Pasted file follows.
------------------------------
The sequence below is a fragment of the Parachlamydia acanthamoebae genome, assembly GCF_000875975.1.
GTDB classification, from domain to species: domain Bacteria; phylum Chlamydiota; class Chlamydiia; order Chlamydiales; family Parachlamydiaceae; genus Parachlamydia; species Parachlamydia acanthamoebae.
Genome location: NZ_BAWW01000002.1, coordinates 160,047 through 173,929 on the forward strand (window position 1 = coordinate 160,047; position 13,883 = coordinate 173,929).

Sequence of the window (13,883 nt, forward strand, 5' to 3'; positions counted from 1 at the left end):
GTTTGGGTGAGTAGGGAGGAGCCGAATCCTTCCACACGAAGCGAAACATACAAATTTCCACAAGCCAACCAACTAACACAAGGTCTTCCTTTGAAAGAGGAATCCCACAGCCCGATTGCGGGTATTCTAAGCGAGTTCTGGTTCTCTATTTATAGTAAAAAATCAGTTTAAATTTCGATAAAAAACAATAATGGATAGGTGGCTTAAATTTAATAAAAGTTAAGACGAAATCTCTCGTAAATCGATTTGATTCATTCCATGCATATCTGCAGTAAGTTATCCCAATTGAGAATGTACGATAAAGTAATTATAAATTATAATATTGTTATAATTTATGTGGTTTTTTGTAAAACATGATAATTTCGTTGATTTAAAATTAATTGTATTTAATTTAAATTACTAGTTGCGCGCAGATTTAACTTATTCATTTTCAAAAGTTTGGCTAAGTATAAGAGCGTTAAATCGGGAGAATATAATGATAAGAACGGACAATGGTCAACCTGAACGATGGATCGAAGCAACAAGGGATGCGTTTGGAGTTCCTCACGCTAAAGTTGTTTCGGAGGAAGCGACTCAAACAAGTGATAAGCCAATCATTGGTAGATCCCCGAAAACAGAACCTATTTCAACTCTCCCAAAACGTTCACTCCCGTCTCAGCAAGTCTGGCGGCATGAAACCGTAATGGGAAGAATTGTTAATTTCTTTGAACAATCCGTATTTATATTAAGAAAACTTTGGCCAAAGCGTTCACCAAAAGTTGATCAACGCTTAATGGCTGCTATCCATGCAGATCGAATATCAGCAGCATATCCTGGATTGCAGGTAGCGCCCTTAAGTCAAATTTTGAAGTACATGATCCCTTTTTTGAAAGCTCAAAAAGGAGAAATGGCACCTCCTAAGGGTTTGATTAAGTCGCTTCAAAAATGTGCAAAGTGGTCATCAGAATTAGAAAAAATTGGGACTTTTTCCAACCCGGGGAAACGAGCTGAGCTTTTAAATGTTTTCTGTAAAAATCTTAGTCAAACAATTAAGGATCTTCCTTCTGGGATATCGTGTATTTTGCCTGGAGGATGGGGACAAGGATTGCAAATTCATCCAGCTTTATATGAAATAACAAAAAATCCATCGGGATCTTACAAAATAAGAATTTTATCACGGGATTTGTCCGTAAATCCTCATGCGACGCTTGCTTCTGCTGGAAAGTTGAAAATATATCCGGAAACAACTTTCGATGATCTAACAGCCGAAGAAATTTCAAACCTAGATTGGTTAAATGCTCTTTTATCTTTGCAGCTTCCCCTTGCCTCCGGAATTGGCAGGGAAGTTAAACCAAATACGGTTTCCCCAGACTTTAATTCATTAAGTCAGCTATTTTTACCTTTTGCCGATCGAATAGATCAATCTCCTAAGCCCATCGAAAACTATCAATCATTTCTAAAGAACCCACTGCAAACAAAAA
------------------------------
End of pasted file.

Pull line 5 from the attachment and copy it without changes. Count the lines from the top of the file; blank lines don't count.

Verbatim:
GTTTGGGTGAGTAGGGAGGAGCCGAATCCTTCCACACGAAGCGAAACATACAAATTTCCACAAGCCAACCAACTAACACAAGGTCTTCCTTTGAAAGAGGAATCCCACAGCCCGATTGCGGGTATTCTAAGCGAGTTCTGGTTCTCTATTTATAGTAAAAAATCAGTTTAAATTTCGATAAAAAACAATAATGGATAGGTGGCTTAAATTTAATAAAAGTTAAGACGAAATCTCTCGTAAATCGATTTGATTCATTCCATGCATATCTGCAGTAAGTTATCCCAATTGAGAATGTACGATAAAGTAATTATAAATTATAATATTGTTATAATTTATGTGGTTTTTTGTAAAACATGATAATTTCGTTGATTTAAAATTAATTGTATTTAATTTAAATTACTAGTTGCGCGCAGATTTAACTTATTCATTTTCAAAAGTTTGGCTAAGTATAAGAGCGTTAAATCGGGAGAATATAATGATAAGAACGGACAATGGTCAACCTGAACGATGGATCGAAGCAACAAGGGATGCGTTTGGAGTTCCTCACGCTAAAGTTGTTTCGGAGGAAGCGACTCAAACAAGTGATAAGCCAATCATTGGTAGATCCCCGAAAACAGAACCTATTTCAACTCTCCCAAAACGTTCACTCCCGTCTCAGCAAGTCTGGCGGCATGAAACCGTAATGGGAAGAATTGTTAATTTCTTTGAACAATCCGTATTTATATTAAGAAAACTTTGGCCAAAGCGTTCACCAAAAGTTGATCAACGCTTAATGGCTGCTATCCATGCAGATCGAATATCAGCAGCATATCCTGGATTGCAGGTAGCGCCCTTAAGTCAAATTTTGAAGTACATGATCCCTTTTTTGAAAGCTCAAAAAGGAGAAATGGCACCTCCTAAGGGTTTGATTAAGTCGCTTCAAAAATGTGCAAAGTGGTCATCAGAATTAGAAAAAATTGGGACTTTTTCCAACCCGGGGAAACGAGCTGAGCTTTTAAATGTTTTCTGTAAAAATCTTAGTCAAACAATTAAGGATCTTCCTTCTGGGATATCGTGTATTTTGCCTGGAGGATGGGGACAAGGATTGCAAATTCATCCAGCTTTATATGAAATAACAAAAAATCCATCGGGATCTTACAAAATAAGAATTTTATCACGGGATTTGTCCGTAAATCCTCATGCGACGCTTGCTTCTGCTGGAAAGTTGAAAATATATCCGGAAACAACTTTCGATGATCTAACAGCCGAAGAAATTTCAAACCTAGATTGGTTAAATGCTCTTTTATCTTTGCAGCTTCCCCTTGCCTCCGGAATTGGCAGGGAAGTTAAACCAAATACGGTTTCCCCAGACTTTAATTCATTAAGTCAGCTATTTTTACCTTTTGCCGATCGAATAGATCAATCTCCTAAGCCCATCGAAAACTATCAATCATTTCTAAAGAACCCACTGCAAACAAAAA